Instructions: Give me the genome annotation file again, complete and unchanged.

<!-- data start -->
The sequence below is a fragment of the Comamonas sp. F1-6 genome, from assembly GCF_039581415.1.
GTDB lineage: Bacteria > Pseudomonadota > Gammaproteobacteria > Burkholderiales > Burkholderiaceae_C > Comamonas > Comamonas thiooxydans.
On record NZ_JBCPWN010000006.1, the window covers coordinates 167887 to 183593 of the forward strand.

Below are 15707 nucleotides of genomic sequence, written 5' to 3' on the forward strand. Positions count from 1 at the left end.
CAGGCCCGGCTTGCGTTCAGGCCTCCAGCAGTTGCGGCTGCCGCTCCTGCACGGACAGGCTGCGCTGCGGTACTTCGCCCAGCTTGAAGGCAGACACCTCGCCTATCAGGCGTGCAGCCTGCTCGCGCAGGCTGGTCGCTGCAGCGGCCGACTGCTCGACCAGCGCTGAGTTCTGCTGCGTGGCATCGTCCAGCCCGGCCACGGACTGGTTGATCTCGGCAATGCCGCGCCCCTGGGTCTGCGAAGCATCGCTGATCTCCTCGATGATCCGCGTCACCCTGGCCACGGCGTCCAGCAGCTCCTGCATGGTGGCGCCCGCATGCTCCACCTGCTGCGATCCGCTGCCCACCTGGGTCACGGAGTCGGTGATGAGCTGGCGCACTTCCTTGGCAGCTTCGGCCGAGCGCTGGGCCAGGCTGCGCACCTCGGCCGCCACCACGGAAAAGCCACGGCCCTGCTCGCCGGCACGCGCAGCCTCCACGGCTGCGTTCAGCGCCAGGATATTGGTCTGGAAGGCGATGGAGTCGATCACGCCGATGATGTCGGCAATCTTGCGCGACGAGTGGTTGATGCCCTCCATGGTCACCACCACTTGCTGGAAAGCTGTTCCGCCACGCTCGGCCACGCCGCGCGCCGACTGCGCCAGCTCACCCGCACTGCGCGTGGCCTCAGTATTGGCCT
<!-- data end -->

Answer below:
The sequence below is a fragment of the Comamonas sp. F1-6 genome, from assembly GCF_039581415.1.
GTDB lineage: Bacteria > Pseudomonadota > Gammaproteobacteria > Burkholderiales > Burkholderiaceae_C > Comamonas > Comamonas thiooxydans.
On record NZ_JBCPWN010000006.1, the window covers coordinates 167887 to 183593 of the forward strand.

Below are 15707 nucleotides of genomic sequence, written 5' to 3' on the forward strand. Positions count from 1 at the left end.
CAGGCCCGGCTTGCGTTCAGGCCTCCAGCAGTTGCGGCTGCCGCTCCTGCACGGACAGGCTGCGCTGCGGTACTTCGCCCAGCTTGAAGGCAGACACCTCGCCTATCAGGCGTGCAGCCTGCTCGCGCAGGCTGGTCGCTGCAGCGGCCGACTGCTCGACCAGCGCTGAGTTCTGCTGCGTGGCATCGTCCAGCCCGGCCACGGACTGGTTGATCTCGGCAATGCCGCGCCCCTGGGTCTGCGAAGCATCGCTGATCTCCTCGATGATCCGCGTCACCCTGGCCACGGCGTCCAGCAGCTCCTGCATGGTGGCGCCCGCATGCTCCACCTGCTGCGATCCGCTGCCCACCTGGGTCACGGAGTCGGTGATGAGCTGGCGCACTTCCTTGGCAGCTTCGGCCGAGCGCTGGGCCAGGCTGCGCACCTCGGCCGCCACCACGGAAAAGCCACGGCCCTGCTCGCCGGCACGCGCAGCCTCCACGGCTGCGTTCAGCGCCAGGATATTGGTCTGGAAGGCGATGGAGTCGATCACGCCGATGATGTCGGCAATCTTGCGCGACGAGTGGTTGATGCCCTCCATGGTCACCACCACTTGCTGGAAAGCTGTTCCGCCACGCTCGGCCACGCCGCGCGCCGACTGCGCCAGCTCACCCGCACTGCGCGTGGCCTCAGTATTGGCCT